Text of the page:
I rode entirely on asphalt on Saturday to seat the studs, and it was great! I can't wait for summer riding and exploring when camping. I haven't ridden a bike in quite a few years, and really the efficiency of distance was lost, though maybe the e-bike impact was a lot more significant than I expected. Today, I rode and rode and still did not want to stop. Yesterday I was on a lightly used road, as I wanted to get familiar with the handling in addition to the studs and knew it to be totally dry. It gave me the chance to test my winter riding clothing as well, which at +6 was very comfortable. Oh and I think the splashboard fender will work out great!

Today I went on the pathway system and had mixed conditions - dry & clear, mud, hardpacked snow, solid ice & even softened plow drifts mixed with ice chunks that were definitely something I avoided at the beginning. The Ice Spiker Pro's were amazing!! Not once did I feel unstable or the need to be overly cautious. I was cautious of course, but for learning the bike overall and handling in the new environment of winter. I was so pleased and felt, riding now, as if it had only been a short time since the last ride of my younger days. Though it was a little windier, still above 6 degrees, and with the addition of a skull cap under my vented helmet, I was very comfortable. I didn't go off road or in any deep snow, and as my outlook is only for fair weather leisure riding vs. necessity of facing come what may conditions when commuting, my setup seems to suit me just fine. I look forward to getting more varied experience under my belt and discovering Calgary's well connected pathway system. Wise words Prairie Dog, about the tire pressure - I will remind myself to check & make this part of my routine, as I'm learning all the "to do's".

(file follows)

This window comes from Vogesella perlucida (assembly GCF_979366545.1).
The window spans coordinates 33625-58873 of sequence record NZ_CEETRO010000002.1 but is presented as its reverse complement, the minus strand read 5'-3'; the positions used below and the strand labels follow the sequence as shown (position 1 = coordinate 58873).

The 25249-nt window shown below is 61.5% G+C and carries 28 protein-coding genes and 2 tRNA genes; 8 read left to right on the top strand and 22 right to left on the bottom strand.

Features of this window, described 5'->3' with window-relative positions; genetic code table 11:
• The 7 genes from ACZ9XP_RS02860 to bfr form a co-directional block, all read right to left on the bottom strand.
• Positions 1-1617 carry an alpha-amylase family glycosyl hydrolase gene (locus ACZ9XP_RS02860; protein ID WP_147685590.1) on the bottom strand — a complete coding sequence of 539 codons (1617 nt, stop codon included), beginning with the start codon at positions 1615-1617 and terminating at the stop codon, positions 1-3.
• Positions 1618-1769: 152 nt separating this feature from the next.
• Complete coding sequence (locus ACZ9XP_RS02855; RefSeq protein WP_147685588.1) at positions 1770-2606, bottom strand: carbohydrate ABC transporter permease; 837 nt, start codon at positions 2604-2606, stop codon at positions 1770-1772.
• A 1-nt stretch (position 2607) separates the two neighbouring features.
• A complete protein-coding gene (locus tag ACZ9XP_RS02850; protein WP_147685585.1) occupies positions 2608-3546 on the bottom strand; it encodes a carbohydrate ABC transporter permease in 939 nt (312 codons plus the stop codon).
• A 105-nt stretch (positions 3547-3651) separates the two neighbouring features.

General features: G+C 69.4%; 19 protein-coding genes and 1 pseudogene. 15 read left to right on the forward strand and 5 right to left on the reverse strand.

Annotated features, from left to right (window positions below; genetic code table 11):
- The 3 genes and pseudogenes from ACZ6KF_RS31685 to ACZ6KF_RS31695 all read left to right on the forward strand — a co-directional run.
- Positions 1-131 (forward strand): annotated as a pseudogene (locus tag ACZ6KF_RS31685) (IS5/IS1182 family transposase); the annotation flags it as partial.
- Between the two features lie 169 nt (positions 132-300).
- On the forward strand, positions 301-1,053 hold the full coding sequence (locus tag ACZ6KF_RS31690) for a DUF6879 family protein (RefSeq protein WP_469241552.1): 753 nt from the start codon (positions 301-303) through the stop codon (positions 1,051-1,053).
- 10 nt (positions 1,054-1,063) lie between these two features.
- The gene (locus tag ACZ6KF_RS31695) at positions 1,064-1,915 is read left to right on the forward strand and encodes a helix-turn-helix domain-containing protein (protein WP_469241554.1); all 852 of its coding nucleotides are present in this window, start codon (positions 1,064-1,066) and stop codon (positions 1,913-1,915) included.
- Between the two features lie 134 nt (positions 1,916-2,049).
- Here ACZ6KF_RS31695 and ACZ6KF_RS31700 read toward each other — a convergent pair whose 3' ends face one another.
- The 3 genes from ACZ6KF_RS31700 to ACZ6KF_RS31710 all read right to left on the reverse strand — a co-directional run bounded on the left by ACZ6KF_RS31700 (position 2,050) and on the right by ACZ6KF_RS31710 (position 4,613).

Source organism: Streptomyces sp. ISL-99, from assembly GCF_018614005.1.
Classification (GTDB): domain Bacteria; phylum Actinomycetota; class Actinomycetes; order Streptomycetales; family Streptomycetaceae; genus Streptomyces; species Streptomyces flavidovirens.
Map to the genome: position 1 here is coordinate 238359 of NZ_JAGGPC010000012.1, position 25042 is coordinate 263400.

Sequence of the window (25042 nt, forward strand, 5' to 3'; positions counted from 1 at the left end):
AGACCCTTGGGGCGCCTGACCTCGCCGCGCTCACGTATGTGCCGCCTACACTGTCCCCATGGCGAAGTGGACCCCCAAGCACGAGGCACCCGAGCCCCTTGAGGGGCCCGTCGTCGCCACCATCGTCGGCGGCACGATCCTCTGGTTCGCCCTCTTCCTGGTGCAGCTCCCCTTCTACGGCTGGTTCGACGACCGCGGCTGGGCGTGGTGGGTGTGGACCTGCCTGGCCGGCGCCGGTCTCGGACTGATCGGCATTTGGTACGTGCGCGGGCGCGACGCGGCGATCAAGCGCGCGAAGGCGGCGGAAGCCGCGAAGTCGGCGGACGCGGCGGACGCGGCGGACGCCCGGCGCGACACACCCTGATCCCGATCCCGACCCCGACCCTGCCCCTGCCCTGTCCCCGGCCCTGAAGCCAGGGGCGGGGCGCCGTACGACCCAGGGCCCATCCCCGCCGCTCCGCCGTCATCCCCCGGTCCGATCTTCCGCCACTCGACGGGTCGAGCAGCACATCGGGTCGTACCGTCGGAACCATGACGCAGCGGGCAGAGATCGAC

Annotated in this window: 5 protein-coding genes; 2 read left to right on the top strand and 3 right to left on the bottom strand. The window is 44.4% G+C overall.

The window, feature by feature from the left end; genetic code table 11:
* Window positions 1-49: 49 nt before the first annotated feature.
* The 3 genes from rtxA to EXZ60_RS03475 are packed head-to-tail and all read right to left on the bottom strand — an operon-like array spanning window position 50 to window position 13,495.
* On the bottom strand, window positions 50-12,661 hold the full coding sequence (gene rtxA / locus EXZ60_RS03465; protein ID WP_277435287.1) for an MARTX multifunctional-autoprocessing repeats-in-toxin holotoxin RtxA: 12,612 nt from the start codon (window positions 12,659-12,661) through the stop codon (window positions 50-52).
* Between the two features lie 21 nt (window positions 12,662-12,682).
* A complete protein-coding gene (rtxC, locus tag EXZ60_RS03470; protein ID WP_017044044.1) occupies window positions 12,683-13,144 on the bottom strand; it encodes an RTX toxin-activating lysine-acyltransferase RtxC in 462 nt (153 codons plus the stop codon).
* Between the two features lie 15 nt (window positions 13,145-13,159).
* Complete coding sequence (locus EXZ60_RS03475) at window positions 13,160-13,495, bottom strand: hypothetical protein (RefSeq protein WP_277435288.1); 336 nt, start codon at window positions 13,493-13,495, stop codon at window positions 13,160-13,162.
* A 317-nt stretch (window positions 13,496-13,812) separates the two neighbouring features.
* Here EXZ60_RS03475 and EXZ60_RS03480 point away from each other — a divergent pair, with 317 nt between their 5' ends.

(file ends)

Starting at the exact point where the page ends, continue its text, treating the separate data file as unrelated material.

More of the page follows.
I was chatting with another customer at the bike shop when picking up my bike with the newly installed winter tires. Her decision when contemplating the choice of whether to ride in winter and the necessary upgrade to winter tires, was to get a bike trainer and bike indoors. For me, this was a consideration also. Now that I have experienced only 2 short days of outdoor winter riding, I am very confident I made the right decision - for me. I am so looking forward to discovering more through this new hobby and, without the EBR site and the support of the very knowledgeable and kind members - from this thread and on the site as a whole, I'm not sure I would have found myself on this same path. I hope if somebody is reading and, like me is new to e-biking, don't hesitate to ask questions. There are very genuine people who really want to share their experience to help you be able to enjoy yours... Remember we weren't born running, you have to crawl before you can walk and then learn to run (or ride, as in my case);)